Super User is a question and answer site for computer enthusiasts and power users. It's 100% free, no registration required.

Sign up
Here's how it works:
  1. Anybody can ask a question
  2. Anybody can answer
  3. The best answers are voted up and rise to the top

I was wondering how to make a file named as a flag, e.g., if I wanted to make a folder named -a, what commands would do the trick?

I tried mkdir '-a', mkdir \-a, and neither worked. I'm on Ubuntu.

share|improve this question
The answers here are all great, but I can't think of a non-troll reason to want to do this... – evilsoup May 26 '13 at 12:55
@evilsoup Some people like to prefix folders so they stick at the top in a listing sorted alphanumerically. But that's the only reason I can think of, to be honest. – slhck May 26 '13 at 13:39
@slhck I know of at least one video editing course where they encourage students to append blank spaces to their projects' directories so they'll show up at the top on communal iMacs. This was ugly and led to hilarious escalation, but at least it wouldn't be potentially system-breaking... – evilsoup May 26 '13 at 13:44
Mostly this is here for academic interest. – MYV May 26 '13 at 15:22
Obligatory comic: – fluffy May 26 '13 at 18:48
up vote 48 down vote accepted

Call the command like so:

mkdir -- -a

The -- means that the options end after that, so the -a gets interpreted literally and not as an option to mkdir. You will find this syntax not only in mkdir, but any POSIX-compliant utility except for echo and test. From the specification:

The argument -- should be accepted as a delimiter indicating the end of options. Any following arguments should be treated as operands, even if they begin with the '-' character. The -- argument should not be used as an option or as an operand.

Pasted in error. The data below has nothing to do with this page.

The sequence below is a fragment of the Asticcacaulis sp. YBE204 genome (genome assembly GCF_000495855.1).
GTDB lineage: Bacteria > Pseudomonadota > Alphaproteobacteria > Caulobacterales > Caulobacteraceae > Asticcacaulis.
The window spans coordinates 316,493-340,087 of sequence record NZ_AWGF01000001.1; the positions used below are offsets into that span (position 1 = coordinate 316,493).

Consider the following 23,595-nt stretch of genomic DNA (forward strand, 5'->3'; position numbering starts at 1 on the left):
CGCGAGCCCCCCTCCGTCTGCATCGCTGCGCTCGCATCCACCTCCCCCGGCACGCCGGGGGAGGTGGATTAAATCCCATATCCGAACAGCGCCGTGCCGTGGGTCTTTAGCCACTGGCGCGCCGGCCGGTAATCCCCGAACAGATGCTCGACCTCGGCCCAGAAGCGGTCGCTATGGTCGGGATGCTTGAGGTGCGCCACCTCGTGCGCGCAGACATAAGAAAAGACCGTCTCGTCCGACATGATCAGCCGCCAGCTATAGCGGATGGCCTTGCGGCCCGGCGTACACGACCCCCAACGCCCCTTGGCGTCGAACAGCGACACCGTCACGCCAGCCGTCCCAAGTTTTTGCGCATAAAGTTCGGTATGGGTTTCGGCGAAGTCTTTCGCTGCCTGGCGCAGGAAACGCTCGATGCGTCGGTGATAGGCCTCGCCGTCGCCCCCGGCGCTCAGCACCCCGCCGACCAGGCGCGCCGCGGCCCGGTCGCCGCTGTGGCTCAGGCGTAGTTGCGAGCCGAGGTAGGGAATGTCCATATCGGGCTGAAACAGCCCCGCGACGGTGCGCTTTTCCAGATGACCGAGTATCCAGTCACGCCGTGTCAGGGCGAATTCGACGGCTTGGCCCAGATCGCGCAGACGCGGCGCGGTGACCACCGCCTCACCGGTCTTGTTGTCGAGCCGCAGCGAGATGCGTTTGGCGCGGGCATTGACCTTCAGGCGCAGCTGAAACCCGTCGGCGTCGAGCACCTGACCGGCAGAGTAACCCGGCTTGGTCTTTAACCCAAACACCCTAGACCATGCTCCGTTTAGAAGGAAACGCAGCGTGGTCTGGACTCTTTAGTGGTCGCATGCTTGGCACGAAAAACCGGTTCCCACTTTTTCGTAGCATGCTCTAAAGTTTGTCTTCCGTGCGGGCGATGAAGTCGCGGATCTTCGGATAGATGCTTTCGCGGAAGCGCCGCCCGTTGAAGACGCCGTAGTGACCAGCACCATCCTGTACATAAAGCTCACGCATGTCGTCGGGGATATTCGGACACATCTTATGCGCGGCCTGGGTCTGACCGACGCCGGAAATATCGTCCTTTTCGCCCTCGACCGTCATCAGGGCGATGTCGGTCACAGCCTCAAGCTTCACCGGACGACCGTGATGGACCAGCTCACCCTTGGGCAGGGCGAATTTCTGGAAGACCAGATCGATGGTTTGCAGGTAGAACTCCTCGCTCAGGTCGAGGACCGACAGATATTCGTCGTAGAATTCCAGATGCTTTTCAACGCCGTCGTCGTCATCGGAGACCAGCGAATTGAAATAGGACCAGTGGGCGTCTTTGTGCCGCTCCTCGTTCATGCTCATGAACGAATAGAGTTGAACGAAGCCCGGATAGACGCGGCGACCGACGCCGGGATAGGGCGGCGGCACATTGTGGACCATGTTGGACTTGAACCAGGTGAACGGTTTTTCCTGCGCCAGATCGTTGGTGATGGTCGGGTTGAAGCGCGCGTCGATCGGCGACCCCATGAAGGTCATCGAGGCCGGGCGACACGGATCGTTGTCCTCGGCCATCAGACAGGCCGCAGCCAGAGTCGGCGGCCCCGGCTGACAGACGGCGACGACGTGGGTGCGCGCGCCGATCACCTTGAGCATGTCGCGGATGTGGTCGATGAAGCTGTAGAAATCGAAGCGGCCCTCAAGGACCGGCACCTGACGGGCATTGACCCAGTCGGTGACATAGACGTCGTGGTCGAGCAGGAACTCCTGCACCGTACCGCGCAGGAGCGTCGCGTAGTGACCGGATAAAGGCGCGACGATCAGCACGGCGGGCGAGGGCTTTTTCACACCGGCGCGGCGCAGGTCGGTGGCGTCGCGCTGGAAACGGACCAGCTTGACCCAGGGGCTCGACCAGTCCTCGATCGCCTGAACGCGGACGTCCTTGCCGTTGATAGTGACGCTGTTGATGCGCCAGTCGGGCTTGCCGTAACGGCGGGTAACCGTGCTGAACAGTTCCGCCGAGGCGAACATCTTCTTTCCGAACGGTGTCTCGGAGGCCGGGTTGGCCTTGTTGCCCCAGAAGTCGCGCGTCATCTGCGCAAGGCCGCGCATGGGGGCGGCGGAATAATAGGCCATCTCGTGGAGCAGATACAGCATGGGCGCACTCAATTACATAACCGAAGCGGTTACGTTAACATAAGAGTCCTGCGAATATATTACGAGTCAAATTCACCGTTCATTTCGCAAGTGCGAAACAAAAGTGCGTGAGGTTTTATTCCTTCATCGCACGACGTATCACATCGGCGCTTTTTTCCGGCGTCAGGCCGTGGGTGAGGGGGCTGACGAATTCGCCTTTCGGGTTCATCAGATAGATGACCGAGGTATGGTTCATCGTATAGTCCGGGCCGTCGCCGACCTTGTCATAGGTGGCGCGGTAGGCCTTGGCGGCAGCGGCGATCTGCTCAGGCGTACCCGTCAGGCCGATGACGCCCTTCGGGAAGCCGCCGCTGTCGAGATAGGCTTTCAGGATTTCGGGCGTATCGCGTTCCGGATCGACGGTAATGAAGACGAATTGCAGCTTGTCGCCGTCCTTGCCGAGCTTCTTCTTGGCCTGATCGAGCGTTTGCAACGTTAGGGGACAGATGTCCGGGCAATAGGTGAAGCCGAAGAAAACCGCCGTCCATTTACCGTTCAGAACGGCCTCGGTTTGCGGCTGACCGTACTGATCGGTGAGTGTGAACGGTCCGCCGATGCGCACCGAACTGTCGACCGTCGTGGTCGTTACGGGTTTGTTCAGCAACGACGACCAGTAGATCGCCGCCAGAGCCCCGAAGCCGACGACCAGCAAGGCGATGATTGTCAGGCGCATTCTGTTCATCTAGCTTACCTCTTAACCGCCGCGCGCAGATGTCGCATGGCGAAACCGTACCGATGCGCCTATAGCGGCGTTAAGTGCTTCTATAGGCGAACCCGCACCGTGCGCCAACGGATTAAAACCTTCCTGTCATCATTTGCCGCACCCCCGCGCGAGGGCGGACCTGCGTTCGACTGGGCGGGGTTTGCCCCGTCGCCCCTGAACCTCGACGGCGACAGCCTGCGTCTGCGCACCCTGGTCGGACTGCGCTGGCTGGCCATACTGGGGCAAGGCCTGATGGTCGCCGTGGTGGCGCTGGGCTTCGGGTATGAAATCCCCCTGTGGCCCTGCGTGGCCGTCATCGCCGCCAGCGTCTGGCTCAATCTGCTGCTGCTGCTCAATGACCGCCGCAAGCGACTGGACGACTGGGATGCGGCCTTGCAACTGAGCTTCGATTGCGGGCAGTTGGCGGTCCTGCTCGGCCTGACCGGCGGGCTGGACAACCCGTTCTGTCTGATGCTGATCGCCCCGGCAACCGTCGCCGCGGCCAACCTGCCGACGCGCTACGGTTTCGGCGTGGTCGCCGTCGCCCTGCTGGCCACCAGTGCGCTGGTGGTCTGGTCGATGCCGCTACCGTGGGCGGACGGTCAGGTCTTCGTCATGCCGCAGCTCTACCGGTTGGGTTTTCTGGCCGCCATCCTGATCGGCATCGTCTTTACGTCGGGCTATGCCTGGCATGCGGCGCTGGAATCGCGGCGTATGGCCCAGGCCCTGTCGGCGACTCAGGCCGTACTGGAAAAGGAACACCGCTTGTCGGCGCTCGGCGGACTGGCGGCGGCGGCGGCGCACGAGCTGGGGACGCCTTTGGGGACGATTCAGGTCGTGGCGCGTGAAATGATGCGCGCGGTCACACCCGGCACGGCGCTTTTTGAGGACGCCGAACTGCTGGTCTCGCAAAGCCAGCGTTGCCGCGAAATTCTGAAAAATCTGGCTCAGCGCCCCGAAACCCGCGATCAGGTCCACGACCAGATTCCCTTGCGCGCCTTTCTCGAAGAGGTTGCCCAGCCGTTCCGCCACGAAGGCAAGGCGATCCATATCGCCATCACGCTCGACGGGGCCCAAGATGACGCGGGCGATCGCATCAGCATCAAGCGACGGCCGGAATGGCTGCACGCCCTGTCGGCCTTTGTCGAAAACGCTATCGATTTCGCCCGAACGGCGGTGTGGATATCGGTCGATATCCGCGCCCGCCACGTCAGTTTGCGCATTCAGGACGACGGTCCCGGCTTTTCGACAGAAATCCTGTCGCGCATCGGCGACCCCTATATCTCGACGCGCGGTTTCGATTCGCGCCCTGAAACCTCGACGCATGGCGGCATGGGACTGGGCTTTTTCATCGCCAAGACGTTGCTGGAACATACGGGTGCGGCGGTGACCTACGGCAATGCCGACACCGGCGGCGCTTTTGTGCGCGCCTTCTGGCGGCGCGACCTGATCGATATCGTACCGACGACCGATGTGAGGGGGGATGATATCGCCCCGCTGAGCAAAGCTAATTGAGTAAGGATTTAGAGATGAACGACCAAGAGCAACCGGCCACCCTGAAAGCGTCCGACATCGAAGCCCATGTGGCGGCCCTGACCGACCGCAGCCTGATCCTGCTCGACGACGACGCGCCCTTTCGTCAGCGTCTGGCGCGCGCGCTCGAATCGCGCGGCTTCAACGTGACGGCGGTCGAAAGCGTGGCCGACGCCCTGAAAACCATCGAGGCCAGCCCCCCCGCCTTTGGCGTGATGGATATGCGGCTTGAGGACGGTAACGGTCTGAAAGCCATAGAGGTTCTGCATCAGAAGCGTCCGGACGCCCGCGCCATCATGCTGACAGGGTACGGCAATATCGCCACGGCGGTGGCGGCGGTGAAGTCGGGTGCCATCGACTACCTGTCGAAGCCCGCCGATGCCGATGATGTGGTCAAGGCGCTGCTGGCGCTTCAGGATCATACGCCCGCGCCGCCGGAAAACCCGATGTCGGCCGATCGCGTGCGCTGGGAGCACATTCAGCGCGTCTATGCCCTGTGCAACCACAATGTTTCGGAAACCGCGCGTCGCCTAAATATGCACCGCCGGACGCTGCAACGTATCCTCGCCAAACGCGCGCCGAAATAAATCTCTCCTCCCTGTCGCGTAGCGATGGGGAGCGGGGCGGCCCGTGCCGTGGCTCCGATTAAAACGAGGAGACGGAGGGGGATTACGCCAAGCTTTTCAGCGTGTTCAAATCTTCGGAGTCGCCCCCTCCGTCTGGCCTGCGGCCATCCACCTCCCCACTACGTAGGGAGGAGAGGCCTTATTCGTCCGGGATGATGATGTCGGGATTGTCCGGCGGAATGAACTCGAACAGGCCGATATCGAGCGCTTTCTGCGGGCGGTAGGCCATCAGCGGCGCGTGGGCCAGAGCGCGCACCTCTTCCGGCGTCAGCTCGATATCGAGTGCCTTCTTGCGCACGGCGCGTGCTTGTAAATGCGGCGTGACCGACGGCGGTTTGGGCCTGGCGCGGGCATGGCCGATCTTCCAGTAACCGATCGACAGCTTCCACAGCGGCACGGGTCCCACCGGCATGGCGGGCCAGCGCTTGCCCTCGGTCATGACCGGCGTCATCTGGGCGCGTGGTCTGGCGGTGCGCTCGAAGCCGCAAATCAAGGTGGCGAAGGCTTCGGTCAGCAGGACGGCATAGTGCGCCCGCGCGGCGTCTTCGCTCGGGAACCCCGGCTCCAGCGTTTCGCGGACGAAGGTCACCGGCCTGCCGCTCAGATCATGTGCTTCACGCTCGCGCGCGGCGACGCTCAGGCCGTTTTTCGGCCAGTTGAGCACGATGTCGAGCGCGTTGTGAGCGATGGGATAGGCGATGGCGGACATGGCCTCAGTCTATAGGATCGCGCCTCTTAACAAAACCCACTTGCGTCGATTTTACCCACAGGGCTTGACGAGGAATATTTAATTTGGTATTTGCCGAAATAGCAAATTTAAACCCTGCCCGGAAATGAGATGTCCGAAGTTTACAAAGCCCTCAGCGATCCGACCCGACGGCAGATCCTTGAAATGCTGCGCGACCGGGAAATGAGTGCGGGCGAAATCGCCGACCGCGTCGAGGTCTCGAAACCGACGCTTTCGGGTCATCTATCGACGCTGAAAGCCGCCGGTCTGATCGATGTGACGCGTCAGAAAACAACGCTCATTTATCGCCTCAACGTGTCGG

Using -- as a safeguard is recommended for almost any action where you deal with filenames and want to make sure they don't break the command, e.g. when moving files in a loop you might want to call the following, so that a file called -i isn't (in?)correctly parsed as an option:

mv -- "$f" new-"$f"
share|improve this answer
The downside of this approach is precisely that it terminates options processing. For a simple mkdir example, that works wonders; if you actually need an option to follow the file name on the command line, it won't work at all. – Michael Kjörling May 26 '13 at 13:20
Of course—there's a downside to everything. In cases where you deal with file names interspersed with options, Amos' solution would be the only sane alternative I can think of, but it really depends on how the tool parses options. – slhck May 26 '13 at 13:31
Since the OP talks about creating a file with a name "like a command line argument" (let's assume meaning a name beginning with a hyphen), I don't think that's an entirely unreasonable assumption. Take cc -o -myfile -Wall -myfile.c as an only slightly contrived example. Any editor worth its salt should be able to save to a file named -myfile.c if you ask that of it, but the C compiler will probably not do what you want when given such a list of options. – Michael Kjörling May 26 '13 at 13:33
@Maksim For example commands that require an option to set an input or output filename, like the cc command Michael gave above, which has the -o option to specify the output file. – slhck May 26 '13 at 15:46